The story in Atelier Lydie & Suelle is another low point of the experience. Now, I actually like that Atelier games tend to be narratively small in scale. The stories vary in scope, but each is, as its core, primarily concerned with the day-to-day life of its protagonist(s). I’ve previously been drawn to Atelier because even though its tone is lighthearted, I’ve enjoyed watching its earnest characters mature and grow over the course of their respective adventures. Not so with Atelier Firis, and even less so with Atelier Lydie & Suelle; this story of twin girls who dream of becoming the greatest alchemists in their kingdom is by far the least interesting in the series’ history. Each half of the titular pair is a different, but equally unpalatable flavor of moe. Timid Lydie, who dresses herself like a Gothic Lolita maid from the Party City bargain bin, blushes and averts her eyes whenever she’s asked a question, while “rambunctious” Sue is an idiot who screams at bugs and can’t go five seconds without asking for cookies. They are incompetent, weak, shrill, and infantile to an infuriating degree, and I have to question who the target audience is for these types of characters. It certainly isn’t children, given the series’ creeping penchant for fanservice (yep, there’s a beach scene). The remainder of the cast is equally dense and shallow — except for Sophie and Plachta, who actually have some presence of mind — and while the story mercifully accelerates as it approaches its climax, I had long lost interest by the time it drew to a close. Nothing short of a total revamp of theme and narrative direction will recapture my interest in whatever’s next for this series.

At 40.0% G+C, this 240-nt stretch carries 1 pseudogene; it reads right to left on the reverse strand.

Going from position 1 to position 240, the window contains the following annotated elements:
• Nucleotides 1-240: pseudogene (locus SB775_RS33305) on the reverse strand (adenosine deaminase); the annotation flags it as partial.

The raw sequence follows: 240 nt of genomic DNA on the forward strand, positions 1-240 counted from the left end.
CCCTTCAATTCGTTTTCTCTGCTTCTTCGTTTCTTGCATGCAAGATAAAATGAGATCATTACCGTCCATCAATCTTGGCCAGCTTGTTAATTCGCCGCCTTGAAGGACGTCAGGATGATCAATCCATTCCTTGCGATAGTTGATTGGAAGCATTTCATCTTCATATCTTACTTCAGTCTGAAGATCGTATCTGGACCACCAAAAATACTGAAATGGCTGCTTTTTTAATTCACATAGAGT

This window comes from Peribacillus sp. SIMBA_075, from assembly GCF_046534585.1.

I give Atelier Lydie & Suelle credit for at least rectifying some of Atelier Firis’ biggest issues. The return to smaller, individual field areas is more manageable than Firis’ awful simulacrum of an open world, and I generally knew what my overall goal was, even if I didn’t know what exact steps I needed to take to get there. The soundtrack is…well, it’s okay. But there’s a pervasive sense that developer GUST cut corners wherever possible to get this game out on an annual schedule, particularly in regard to visuals; one character’s father is frequently mentioned but never shown on screen, even when he’s supposed to be in the same room, and the game doesn’t bother to animate things like characters sitting down or standing up. It simply cuts from one position to another. Models cling to surfaces with what I’d be hard-pressed to call “gravity.” I found a floating bush once. Atelier used to make up for its lower budget with attention to aesthetics, but not so anymore, apparently.
I’m truly disappointed with the direction the Atelier series is headed in. I once looked forward to playing these games every spring as a palate cleanser for the epic, save-the-world RPGs endemic to our genre of choice. Yet Atelier Lydie & Suelle feels like a hollow facsimile of the warm experiences I used to savor, one that has been rushed out the door for maximum profit with minimum respect for its roots.